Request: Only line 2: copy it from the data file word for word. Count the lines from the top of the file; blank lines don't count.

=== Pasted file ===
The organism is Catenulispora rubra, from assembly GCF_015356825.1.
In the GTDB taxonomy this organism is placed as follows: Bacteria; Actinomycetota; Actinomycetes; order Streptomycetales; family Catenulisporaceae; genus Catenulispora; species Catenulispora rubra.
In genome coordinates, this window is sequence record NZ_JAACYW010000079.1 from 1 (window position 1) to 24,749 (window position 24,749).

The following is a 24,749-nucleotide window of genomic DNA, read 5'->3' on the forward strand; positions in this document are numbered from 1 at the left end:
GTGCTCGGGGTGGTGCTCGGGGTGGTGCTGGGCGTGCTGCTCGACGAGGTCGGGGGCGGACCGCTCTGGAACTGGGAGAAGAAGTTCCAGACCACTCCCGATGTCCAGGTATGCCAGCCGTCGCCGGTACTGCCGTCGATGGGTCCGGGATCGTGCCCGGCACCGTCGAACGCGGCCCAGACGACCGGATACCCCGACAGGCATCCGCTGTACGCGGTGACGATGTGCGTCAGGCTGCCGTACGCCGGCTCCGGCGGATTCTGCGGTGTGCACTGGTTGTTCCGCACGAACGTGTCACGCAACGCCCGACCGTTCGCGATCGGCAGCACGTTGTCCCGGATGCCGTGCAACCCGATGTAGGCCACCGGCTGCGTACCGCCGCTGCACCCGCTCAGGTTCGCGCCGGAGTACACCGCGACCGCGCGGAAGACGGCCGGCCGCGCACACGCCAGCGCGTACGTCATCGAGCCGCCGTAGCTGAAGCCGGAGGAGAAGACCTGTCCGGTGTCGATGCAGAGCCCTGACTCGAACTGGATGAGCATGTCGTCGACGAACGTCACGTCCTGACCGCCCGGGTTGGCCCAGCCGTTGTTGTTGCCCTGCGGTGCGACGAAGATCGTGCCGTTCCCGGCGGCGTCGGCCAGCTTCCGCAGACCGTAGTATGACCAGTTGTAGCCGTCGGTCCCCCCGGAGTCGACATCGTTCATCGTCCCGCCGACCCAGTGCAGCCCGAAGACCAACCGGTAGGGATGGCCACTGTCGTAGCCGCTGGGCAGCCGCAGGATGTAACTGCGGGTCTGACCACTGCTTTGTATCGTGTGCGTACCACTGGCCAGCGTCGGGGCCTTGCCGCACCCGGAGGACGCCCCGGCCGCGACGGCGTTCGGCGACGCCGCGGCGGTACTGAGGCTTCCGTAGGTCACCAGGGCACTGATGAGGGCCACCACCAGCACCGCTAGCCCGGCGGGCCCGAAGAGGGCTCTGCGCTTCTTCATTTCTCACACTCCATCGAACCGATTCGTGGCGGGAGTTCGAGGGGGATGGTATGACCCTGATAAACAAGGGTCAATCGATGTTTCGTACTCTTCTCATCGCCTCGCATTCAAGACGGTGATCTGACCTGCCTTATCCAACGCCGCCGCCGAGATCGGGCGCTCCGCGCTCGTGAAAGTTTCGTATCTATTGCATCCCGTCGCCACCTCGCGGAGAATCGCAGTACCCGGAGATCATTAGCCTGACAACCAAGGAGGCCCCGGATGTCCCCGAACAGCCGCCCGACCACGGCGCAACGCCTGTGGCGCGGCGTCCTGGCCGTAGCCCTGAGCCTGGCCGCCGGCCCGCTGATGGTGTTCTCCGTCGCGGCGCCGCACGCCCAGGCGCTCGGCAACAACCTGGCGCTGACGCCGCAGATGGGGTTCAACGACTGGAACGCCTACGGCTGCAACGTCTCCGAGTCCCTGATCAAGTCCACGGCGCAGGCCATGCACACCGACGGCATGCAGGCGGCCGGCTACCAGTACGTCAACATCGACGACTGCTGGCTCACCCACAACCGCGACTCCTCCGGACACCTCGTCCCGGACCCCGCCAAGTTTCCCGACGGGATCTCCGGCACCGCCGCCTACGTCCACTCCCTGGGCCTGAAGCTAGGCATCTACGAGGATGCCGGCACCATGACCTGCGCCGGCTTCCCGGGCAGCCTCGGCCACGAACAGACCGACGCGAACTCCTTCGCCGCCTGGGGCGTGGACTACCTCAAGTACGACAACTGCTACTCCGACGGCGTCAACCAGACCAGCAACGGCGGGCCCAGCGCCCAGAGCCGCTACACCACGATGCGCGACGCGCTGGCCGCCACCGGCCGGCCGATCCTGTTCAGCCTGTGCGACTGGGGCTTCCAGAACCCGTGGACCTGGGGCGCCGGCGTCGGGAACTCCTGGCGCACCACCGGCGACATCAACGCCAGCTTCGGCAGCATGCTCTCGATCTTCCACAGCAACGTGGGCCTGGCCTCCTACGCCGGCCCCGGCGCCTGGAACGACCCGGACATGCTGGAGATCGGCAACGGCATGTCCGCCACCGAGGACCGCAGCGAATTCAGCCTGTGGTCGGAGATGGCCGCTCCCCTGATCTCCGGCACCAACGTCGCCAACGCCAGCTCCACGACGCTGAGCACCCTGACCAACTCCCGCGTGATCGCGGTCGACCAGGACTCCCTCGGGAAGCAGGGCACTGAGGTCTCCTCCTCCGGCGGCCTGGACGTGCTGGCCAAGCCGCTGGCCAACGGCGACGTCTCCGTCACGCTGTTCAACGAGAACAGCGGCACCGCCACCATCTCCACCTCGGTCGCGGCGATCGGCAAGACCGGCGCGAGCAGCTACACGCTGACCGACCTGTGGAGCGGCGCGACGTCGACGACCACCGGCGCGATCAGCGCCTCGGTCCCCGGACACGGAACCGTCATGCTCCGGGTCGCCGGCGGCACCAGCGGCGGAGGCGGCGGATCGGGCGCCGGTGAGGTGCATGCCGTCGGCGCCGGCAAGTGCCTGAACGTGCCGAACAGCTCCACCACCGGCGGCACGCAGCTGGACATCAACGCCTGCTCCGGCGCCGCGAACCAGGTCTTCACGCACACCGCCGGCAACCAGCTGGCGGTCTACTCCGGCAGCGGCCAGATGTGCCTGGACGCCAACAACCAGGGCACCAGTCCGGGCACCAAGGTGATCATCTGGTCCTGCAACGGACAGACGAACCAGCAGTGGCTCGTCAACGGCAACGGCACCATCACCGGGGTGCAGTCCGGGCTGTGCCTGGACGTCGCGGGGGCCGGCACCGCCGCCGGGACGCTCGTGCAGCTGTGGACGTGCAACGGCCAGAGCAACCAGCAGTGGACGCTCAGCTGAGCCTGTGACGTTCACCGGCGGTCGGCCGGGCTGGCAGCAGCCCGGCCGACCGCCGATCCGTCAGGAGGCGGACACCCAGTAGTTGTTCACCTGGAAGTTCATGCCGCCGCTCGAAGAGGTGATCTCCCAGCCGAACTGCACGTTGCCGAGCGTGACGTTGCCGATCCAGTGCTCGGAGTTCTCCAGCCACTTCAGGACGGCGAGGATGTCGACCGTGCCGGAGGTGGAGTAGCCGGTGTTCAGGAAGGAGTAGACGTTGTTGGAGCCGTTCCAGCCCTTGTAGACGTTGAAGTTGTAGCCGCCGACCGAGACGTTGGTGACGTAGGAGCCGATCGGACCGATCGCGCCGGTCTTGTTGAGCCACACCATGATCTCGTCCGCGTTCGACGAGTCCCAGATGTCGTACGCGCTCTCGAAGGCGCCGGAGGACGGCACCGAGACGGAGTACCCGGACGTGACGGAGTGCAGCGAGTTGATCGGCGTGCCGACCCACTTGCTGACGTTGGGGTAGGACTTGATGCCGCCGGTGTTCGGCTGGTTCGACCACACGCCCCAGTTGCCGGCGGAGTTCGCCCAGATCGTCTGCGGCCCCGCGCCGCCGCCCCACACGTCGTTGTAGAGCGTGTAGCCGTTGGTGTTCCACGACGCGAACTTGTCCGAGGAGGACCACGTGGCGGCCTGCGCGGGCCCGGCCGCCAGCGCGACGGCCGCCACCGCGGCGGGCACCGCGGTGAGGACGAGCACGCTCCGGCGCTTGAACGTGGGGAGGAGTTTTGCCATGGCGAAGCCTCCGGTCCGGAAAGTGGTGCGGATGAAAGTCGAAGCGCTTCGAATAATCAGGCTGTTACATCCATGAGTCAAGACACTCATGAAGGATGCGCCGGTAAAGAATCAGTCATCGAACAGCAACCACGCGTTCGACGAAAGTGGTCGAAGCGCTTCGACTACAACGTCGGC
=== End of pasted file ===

In the GTDB taxonomy this organism is placed as follows: Bacteria; Actinomycetota; Actinomycetes; order Streptomycetales; family Catenulisporaceae; genus Catenulispora; species Catenulispora rubra.